Screenshot of Cris. Odd Prelude

Cris. Odd Prelude

(Dreamin’bits, 2017)

There was something unusual about that door, and when Cris approached it, a strange force pulled her through it, and she found herself in a bizarre world. Why is there a book floating in the air, and how can she reach it? As Cris, you must explore this world. The first thing that strikes you is the graphics; they are some of the most beautiful to grace the CPC, and the animation of Cris and the enemies is reminiscent of Prince of Persia. The music is very atmospheric and suits the dream-like nature of the world you have to explore. With this amount of detail, the game itself is quite small, and it shouldn’t take long for most players to complete it. It was an entrant in the 2017 #CPCRetroDev Game Creation Contest and finished in a well deserved fourth place. There are a few glitches in the collision detection and the screen can become slightly corrupted, but this is still a great game despite these flaws.

More information on CPCSOFTS


Screenshot of Critical Mass

Critical Mass

(Durell, 1987)

Aliens have invaded a colony within the Terra Federation, and they intend to blow up the anti-matter conversion plant and create a black hole that will destroy the entire planetary system. You have been chosen to confront the aliens and shut down the plant before it reaches critical mass. This shoot-’em-up, which was first released for the CPC on Durell’s Big 4 compilation, sees you piloting a spacecraft across five zones, avoiding rocks, mines and aliens. Contact with these will drain your energy, and if you run out of energy, your spacecraft explodes spectacularly into dozens of tiny pieces (an amusing effect that is well worth seeing) and you must find another one. The graphics are sparse and Spectrum-like, but the game itself is challenging and fun to play once you get the hang of manoeuvring the spacecraft.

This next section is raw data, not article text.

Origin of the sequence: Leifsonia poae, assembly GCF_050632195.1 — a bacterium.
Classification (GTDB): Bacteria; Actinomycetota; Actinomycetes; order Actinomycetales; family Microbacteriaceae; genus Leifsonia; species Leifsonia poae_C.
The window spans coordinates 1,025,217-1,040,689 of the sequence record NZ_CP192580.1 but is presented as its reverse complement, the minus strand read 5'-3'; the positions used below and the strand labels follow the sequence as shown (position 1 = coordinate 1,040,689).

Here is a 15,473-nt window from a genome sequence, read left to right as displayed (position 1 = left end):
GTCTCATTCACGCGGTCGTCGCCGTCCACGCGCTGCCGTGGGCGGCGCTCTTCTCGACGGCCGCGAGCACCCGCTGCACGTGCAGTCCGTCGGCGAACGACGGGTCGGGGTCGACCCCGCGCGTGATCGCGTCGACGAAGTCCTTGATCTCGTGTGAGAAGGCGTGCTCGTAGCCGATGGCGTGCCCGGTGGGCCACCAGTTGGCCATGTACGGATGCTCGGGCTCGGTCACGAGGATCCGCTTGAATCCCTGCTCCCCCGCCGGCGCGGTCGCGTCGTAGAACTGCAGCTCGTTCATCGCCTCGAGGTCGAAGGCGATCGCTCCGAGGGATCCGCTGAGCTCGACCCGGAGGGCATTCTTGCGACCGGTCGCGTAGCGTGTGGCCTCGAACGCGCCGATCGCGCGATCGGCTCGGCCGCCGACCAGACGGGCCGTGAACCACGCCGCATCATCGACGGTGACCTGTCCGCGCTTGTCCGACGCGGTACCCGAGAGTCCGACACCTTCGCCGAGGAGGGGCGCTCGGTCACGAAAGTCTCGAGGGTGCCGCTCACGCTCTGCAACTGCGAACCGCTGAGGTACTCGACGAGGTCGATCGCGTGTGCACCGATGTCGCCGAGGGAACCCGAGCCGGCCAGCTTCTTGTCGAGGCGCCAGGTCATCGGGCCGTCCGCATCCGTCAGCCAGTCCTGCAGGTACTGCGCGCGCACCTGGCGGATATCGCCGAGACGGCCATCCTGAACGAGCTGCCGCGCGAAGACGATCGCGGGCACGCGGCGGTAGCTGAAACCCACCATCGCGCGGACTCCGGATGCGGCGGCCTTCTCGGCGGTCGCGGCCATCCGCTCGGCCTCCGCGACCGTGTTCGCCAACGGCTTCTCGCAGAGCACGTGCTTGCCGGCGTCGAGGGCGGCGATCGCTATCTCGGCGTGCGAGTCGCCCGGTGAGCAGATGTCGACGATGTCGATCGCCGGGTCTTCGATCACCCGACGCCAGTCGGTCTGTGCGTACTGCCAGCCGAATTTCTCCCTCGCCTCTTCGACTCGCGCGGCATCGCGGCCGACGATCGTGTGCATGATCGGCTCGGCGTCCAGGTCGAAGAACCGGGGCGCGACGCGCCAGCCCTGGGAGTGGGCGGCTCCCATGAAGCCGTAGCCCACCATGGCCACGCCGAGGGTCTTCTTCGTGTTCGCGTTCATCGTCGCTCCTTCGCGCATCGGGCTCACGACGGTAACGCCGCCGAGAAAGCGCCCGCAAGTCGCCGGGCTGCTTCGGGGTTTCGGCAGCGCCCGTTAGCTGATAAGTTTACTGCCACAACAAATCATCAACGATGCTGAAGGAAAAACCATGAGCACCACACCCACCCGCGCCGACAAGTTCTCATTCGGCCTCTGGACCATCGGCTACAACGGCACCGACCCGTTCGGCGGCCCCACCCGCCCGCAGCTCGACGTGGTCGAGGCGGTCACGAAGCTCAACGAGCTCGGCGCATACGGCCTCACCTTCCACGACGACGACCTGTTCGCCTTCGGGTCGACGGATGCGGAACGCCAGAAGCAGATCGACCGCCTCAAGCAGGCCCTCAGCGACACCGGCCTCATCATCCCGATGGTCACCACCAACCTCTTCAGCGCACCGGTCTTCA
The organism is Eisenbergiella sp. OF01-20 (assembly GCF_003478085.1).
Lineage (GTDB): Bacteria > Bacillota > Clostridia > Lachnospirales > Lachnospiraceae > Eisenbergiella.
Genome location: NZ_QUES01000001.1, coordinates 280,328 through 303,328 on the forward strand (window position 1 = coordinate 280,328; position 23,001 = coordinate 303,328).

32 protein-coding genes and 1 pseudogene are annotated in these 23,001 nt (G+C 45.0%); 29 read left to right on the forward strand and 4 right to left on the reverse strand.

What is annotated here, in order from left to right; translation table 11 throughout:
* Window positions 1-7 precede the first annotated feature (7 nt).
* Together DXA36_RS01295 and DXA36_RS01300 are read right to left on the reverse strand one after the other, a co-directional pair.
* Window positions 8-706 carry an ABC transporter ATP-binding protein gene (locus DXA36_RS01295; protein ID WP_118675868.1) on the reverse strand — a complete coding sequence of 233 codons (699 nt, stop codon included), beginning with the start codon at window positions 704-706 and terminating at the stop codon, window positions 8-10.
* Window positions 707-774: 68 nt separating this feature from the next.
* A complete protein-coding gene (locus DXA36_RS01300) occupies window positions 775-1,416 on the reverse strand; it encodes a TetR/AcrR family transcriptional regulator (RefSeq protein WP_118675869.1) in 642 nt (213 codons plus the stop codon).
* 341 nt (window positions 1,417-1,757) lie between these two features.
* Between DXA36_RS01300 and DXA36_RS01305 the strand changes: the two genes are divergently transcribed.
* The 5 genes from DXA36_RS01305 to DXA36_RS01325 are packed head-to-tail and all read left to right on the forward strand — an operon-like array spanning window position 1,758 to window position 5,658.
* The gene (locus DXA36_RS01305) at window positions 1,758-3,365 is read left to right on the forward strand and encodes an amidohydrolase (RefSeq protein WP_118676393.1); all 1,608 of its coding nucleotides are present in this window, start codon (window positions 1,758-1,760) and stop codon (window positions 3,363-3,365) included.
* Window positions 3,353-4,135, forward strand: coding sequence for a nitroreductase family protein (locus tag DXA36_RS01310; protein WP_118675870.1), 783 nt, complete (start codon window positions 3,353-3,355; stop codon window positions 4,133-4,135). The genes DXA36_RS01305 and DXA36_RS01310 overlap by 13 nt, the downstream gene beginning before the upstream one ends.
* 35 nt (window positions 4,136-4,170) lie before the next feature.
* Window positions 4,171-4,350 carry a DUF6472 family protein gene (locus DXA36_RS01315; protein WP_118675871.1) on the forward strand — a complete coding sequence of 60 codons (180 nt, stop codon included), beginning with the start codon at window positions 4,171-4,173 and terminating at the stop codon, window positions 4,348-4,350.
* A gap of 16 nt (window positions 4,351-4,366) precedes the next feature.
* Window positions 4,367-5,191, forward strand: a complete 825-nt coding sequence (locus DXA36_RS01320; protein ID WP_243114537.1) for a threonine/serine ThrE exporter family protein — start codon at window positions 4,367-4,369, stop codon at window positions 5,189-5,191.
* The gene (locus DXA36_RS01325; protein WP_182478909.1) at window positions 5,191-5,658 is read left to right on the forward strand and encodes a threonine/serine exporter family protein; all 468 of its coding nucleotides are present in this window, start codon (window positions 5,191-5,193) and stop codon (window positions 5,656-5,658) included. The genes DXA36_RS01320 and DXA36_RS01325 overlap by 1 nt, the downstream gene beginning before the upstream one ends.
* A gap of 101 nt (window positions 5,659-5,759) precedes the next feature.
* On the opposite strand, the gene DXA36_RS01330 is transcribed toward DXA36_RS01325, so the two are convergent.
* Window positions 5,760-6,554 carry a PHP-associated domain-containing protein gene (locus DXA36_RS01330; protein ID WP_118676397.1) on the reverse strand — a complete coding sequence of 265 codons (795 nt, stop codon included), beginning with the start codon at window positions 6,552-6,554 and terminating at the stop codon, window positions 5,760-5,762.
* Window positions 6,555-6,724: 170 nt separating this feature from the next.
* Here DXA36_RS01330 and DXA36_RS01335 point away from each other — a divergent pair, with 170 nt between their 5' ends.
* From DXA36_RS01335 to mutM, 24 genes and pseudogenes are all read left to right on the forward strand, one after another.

More information on CPCSOFTS


Screenshot of Croco Magneto

Croco Magneto

(Croconews, 1989)

Reviewed by Robert Small

Croco Magneto is a fast-paced arcade puzzle game that sees you guiding a blue bouncing ball through maze-like screens collecting blocks and avoiding one-touch deaths scattered throughout the maze. The more blocks you collect, the better, as this depletes a radiation bar at the bottom of the screen. The music is excellent, the graphics are smooth and colourful, and the controls are good. It’s not easy but it’s fast and fluid.

More information on CPCSOFTS


Screenshot of Crossfire


(Atlantis, 1989)

As a new recruit to the Chicago police force, you’ve been assigned the task of clearing the city of gangsters. On each of the eight levels, you must shoot the gangsters while avoiding the civilians, for which points will be deducted. The graphics are pretty simple and so are the sound effects, and it is one of the easiest games I’ve ever played – I really did complete it on my first go! Still, if you’re after a quick blast, you could do worse than this one.

More information on CPCSOFTS


Screenshot of The Crypt: Castle Master II

The Crypt: Castle Master II

(Domark/Incentive, 1990)

This was the last Freescape game to be released, and you could only buy it either bundled with Castle Master or as part of the Virtual Worlds compilation. After rescuing your twin brother/sister in Castle Master, you are now held captive in the dungeons and have to escape. You start on the sixth floor below the ground and have to work your way up to the first floor. It uses the same formula as the first game, although some doors are padlocked and can’t be opened with keys; you’ll need to find another way to enter these rooms. It’s a rather nice game requiring a lot of brainwork and careful movements, although in my opinion, it’s more difficult than its predecessor.

See also: Castle Master.

More information on CPCSOFTS


Screenshot of La Crypte des Maudits

La Crypte des Maudits

(Lankhor, 1991)

  • Knowledge of French is required in order to play this game properly.